Small-business optimism fell once again, dropping another 1.6 points in March to 81.0, according to the National Federation of Independent Business's Small Business Optimism Index. The new level is the second lowest in the 35-year history of the survey, and the index has fallen for the last four months.
Components of the index measuring owner spending and hiring plans reached survey lows, according to NFIB. About 12 percent of the more than 800 small-business owners surveyed said they plan to reduce employment while 12 percent plan to add new jobs, yielding a seasonally adjusted net negative 10 percent of owners planning to add new jobs. That's a full seven points lower than in February.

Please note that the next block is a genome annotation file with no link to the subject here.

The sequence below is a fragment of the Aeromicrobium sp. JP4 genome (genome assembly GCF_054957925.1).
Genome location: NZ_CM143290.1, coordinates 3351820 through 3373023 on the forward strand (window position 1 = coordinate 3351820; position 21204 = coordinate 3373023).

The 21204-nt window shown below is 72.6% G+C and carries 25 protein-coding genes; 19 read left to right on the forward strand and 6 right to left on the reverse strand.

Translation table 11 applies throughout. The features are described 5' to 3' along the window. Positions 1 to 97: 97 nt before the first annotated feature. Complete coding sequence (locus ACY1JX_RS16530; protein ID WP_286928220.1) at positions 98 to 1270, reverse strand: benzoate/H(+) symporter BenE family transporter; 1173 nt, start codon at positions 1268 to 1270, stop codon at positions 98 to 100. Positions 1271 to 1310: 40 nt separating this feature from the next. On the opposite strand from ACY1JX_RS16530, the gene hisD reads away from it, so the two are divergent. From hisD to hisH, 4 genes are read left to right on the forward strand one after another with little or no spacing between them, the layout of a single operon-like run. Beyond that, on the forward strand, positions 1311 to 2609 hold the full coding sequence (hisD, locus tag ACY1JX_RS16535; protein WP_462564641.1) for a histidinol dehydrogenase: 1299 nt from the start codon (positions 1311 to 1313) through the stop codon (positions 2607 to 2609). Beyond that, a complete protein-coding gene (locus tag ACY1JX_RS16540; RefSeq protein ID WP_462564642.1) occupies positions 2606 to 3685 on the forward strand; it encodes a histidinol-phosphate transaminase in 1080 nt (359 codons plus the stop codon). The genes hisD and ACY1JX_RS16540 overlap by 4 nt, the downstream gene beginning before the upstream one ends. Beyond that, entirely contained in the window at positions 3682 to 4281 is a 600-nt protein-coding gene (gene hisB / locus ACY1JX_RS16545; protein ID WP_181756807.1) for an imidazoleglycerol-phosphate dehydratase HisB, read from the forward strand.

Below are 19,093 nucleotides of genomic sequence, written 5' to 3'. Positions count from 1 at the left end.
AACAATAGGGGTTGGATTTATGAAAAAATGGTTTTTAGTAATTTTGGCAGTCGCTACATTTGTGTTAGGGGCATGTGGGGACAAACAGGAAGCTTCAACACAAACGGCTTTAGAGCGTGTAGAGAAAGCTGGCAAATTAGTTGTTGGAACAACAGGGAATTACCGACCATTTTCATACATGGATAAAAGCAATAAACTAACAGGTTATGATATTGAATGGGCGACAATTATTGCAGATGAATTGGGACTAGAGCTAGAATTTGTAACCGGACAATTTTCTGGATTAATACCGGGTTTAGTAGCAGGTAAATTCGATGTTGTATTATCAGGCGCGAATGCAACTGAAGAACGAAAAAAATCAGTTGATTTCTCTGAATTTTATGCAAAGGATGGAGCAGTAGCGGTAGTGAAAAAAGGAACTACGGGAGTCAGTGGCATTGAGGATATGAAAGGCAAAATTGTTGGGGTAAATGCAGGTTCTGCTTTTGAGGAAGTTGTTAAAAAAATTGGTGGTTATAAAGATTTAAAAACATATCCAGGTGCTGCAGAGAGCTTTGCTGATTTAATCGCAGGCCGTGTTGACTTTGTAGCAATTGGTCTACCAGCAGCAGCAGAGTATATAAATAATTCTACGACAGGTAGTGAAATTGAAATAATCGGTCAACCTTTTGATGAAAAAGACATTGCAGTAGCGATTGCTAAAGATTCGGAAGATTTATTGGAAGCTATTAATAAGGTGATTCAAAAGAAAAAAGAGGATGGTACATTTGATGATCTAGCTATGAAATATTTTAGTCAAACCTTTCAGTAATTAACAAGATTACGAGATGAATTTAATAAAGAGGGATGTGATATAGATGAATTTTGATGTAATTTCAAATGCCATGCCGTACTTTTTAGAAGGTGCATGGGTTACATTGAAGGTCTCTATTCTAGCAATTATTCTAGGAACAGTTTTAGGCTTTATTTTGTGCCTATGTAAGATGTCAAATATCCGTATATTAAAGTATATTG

Small business plans to spend money fell to 16 percent, and only 1 percent of business owners said it is a good time to expand, a worse reading than in the 1990 recession.
Expectations for gains in real sales fell 2 points to a net negative 31 percent, the worst reading on record. A net negative 22 percent expect the economy to improve, down 1 percent from February.